The Mormon Church has issued a statement of support for the LoveLoud festival, a music event celebrating LGBT people and benefiting LGBT charities — support that squares rather oddly with Mormon doctrine.
“We applaud the LoveLoud Festival for LGBT youth’s aim to bring people together to address teen safety and to express respect and love for all of God’s children,” reads the statement, posted online today by the church, known formally as the Church of Jesus Christ of Latter-Day Saints. “We join our voice with all who come together to foster a community of inclusion in which no one is mistreated because of who they are or what they believe.
“We share common beliefs, among them the pricelessness of our youth and the value of families. We earnestly hope this festival and other related efforts can build respectful communication, better understanding and civility as we all learn from each other.”
The website notes that the church issued the statement “after receiving media inquiries.” Also, festival organizer and Imagine Dragons lead singer Dan Reynolds told The Salt Lake Tribune that church officials had asked him what they could do to help.
The church’s endorsement is “wonderful,” and is “powerful and progressive in a lot of ways,” Reynolds, who is Mormon, told the paper.
LoveLoud, billed as “a music festival celebrating love for our LGBTQ+ community,” will be held August 26 at Utah Valley University’s Brent Brown Ballpark in Orem, Utah. The performer lineup includes Imagine Dragons, Neon Trees (which also has a gay front man, former Mormon Tyler Glenn), Krewella, Nicholas Petricca, Joshua James, and Aja Volkman.
There will also be brief appearances by former pro football player Steve Young and his wife, Barbara; Tom Christofferson, a gay Mormon and brother of church apostle D. Todd Christofferson; and actress Julianne Hough.
Via the LoveLoud Foundation, the fest will benefit GLAAD, the Trevor Project, antibullying program Stand4Kind, and Encircle: LGBTQ Family & Youth Resource Center in Provo, Utah.
“I want the LoveLoud concert to engage a passionate and supportive audience in the fight against teen suicide and to bring communities together to start the conversation and celebrate individuality,” Reynolds said in a GLAAD press release. “We want to offer hope to young people, let them know they’re not alone, and encourage acceptance in the home and community.” Suicide is the leading cause of teen death in Utah, and LGBT youth who come from a home or community where they are not accepted are eight times more likely to commit suicide, GLAAD notes.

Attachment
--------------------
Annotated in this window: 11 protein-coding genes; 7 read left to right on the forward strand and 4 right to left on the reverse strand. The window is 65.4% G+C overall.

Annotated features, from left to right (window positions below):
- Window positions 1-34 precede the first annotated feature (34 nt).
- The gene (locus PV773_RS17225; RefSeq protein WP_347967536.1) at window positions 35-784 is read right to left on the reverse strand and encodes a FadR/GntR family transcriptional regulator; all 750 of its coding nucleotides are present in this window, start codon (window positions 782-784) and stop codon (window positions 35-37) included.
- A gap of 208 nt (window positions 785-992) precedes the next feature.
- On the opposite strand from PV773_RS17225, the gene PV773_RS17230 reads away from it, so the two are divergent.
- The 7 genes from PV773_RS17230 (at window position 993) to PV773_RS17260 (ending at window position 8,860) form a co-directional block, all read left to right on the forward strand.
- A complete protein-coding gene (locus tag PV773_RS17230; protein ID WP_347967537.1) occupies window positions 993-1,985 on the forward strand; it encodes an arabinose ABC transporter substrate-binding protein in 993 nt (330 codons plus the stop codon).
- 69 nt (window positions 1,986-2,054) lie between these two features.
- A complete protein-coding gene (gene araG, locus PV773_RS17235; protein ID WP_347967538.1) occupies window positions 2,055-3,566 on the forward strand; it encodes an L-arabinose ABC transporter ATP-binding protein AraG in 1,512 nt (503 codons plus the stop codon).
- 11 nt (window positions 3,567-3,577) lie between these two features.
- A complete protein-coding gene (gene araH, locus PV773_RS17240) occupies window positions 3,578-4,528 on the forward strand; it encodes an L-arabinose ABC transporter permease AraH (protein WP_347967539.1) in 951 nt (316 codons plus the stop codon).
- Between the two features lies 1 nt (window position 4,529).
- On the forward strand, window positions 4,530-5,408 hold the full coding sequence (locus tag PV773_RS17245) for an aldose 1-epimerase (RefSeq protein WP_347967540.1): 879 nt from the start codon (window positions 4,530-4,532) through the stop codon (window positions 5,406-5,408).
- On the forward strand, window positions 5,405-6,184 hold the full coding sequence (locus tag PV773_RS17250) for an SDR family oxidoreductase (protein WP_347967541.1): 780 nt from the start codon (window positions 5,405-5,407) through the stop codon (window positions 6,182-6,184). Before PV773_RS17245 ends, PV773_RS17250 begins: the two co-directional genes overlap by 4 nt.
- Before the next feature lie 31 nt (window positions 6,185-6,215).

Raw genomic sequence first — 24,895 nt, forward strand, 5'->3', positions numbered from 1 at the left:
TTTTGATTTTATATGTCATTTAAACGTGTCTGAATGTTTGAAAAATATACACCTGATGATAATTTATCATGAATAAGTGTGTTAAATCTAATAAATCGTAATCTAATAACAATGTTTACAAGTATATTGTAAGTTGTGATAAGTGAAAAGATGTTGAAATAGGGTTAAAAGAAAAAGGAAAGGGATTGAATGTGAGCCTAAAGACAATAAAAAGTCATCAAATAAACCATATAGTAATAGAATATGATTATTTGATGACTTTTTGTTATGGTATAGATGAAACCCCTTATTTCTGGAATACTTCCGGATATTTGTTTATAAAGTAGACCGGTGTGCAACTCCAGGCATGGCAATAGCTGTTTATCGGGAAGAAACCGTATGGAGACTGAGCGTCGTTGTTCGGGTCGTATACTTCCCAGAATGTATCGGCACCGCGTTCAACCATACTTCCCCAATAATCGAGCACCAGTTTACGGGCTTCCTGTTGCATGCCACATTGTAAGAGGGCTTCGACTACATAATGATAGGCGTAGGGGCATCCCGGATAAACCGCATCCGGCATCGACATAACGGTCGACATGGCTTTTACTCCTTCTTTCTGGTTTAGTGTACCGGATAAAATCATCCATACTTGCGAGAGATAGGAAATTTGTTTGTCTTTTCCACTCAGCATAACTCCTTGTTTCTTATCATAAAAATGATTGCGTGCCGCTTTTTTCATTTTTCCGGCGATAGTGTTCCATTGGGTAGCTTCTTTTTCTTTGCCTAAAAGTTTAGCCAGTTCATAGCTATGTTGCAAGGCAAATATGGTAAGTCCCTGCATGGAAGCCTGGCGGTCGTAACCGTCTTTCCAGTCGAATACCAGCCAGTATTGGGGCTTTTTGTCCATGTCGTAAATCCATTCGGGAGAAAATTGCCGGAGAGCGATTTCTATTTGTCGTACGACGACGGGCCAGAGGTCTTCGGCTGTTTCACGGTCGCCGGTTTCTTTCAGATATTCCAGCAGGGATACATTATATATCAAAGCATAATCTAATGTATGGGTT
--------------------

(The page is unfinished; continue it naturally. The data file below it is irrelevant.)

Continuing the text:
Zeke Stokes, vice president of programs at GLAAD, praised the Mormon Church for backing the festival. “This powerful statement of support from the LDS Church today sends a life-changing — and in many cases, lifesaving — message to Mormon youth and other people of faith that we can love and accept LGBTQ people because of our faith — not in spite of it,” he said in the press release. “Dan and Imagine Dragons have created an unforgettable event that will send a message of hope to LGBTQ youth, and one of acceptance to the world.”
However, there are limits to the LDS Church’s acceptance. It does not approve of same-sex relationships and expects members with same-sex attractions not to act on them. In 2015 it strengthened these policies by listing same-sex marriage under the definition of apostasy — the rejection of church teachings — and denying baptism and church membership to children whose “primary residence” is with a same-sex couple. These children can be baptized and become members once they reach age 18, if they repudiate their parents’ relationship and have the approval of church authorities.
The Advocate emailed the church’s communications office to ask how the statement supporting “respect and love for all of God’s children” could be reconciled with church doctrine. A church spokeswoman replied that there would be no further comment.
Reynolds, speaking to the Tribune, made clear that while he welcomes the LDS Church’s endorsement, he does not agree with its antigay policy. “If you are gay, your life and your love is correct,” he said, “and just as valid as my life and my love.”
But some Mormons are accepting, he noted. “I have family who are Mormons, friends who are Mormon, and I am Mormon, and so many of them are bighearted and full of love for LGBTQ members and the community,” he said. LGBT youth, he added, have a “hard road to tread” and “need our help and our love.”